There are probably more reasons for favouring option 2 over option 1 that I have not thought of for now — if on the other hand you can think of any arguments pointing the other way, please preferably comment below.

If I had more time to write this, it would probably be more coherent and persuasive. Which reminds me, I’m open to offers of collaboration for turning these ideas into more tightly argued and defended cases for publication somewhere.

But there is more to finish off — I would like to cover the rest of the relationships that I see as important in the practical as well as logical representation of competence.

However, after writing the original version of this post, I have had some very useful discussions with others involved in this area, reflections on which are given in the next post.

Representing the interplay between competence definitions and structures

(12th in my logic of competence series, heavily edited 2011-06-17)

One of the keys to a fuller understanding the logic of competence is the interplay between, on the one hand, the individual definition of an ability or competence concept, and on the other hand, a framework or structure containing several related definitions. Implementing a logically sound representation of competence concepts depends on this fuller understanding, and this was one of the requirements presented in the previous post.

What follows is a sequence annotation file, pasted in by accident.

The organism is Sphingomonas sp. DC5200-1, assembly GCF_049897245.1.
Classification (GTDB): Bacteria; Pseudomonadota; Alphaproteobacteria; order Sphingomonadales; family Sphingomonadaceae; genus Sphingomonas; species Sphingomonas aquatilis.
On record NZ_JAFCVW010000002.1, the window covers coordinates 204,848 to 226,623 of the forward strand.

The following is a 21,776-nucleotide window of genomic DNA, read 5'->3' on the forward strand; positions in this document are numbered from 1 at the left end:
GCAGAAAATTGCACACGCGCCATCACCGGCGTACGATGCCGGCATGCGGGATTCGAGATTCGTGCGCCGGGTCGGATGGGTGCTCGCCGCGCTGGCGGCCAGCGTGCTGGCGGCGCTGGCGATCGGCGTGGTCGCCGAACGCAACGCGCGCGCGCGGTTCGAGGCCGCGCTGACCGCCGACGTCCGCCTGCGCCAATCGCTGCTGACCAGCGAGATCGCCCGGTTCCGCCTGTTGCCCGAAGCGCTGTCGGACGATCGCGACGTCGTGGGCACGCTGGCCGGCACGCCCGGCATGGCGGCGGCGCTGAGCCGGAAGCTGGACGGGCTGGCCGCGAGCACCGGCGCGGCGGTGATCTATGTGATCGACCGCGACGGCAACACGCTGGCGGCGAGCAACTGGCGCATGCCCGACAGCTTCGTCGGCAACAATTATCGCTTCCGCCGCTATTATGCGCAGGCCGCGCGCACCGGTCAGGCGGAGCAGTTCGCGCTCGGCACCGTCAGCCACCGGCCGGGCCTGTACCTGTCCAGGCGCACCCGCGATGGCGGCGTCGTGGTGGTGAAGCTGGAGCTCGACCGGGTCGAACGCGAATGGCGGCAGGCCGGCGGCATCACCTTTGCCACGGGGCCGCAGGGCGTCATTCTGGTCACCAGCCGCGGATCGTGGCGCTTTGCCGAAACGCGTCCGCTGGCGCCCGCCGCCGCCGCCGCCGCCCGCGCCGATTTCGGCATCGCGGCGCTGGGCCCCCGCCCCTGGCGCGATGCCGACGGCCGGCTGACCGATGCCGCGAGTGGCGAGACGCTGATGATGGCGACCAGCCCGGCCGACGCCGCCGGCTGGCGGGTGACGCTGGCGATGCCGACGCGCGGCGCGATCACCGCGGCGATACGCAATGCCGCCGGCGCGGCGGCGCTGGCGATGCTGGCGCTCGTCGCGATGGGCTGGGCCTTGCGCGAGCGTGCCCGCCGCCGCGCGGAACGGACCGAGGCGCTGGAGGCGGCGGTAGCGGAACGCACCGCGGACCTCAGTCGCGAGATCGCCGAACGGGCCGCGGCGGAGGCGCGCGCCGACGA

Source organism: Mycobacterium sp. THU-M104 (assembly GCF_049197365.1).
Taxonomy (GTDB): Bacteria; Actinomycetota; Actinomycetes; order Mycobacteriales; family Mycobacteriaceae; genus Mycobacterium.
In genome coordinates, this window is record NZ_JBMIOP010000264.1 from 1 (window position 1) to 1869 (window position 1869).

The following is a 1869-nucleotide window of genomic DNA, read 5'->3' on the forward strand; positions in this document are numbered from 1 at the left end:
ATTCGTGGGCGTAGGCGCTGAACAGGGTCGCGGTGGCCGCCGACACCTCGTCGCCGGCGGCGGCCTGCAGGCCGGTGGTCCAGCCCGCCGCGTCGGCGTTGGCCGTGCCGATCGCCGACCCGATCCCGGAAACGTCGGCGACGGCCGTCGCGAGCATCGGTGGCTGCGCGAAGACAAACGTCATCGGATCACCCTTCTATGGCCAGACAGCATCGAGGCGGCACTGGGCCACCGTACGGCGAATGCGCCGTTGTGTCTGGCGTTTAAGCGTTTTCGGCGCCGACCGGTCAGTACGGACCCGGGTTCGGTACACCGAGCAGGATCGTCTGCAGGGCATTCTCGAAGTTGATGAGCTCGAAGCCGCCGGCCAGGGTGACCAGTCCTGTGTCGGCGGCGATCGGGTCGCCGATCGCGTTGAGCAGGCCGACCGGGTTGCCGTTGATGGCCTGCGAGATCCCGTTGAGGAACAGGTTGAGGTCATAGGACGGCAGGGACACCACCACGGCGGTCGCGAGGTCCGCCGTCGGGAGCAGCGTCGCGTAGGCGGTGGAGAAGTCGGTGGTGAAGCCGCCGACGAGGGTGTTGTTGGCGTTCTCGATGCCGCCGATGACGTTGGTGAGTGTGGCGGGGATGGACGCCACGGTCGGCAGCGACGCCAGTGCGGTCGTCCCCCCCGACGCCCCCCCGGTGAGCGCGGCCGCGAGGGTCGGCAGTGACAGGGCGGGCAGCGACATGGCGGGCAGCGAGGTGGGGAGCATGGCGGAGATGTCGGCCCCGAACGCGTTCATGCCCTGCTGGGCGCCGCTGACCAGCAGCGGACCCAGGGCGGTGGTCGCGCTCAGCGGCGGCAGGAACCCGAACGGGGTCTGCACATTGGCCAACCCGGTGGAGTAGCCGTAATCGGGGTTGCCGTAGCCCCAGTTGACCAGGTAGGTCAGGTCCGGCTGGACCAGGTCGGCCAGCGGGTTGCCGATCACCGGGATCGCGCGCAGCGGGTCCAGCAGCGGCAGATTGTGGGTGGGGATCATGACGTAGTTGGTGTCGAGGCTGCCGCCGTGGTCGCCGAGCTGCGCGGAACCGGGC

A framework by its very nature “includes” (in some sense to be better understood later) several concept definitions. Equally, when one analyses any competence concept, it is necessarily in terms of other concepts at least related to competence. There would seem to be little difference in principle between these more and less extensive structures.

When we consider a small structure it is easier to see that the small structures usually double as a concepts in their own right. To illustrate this, let’s consider UK National Occupational Standards (NOSs) again. Back in post number 3 we met some LANTRA standards, where an example of a unit, within the general topic of “Production Horticulture”, is the one with the name “Set out and establish crops”. In this unit, there is a general description — which is a description or definition of the competence concept, not a definition of its components — and then lists of “what you must be able to do” and “what you must know and understand”. The ability items are probably not the kinds of things you would want to claim separately (there are too many of them), but nevertheless they could easily be used as in checklists both for learning, and for assessment. My guess is that a claim of competence would be much more likely to reference the unit title in this case.

From this it does appear that a NOS unit simultaneously defines a competence concept definition, and also gives structure to that concept.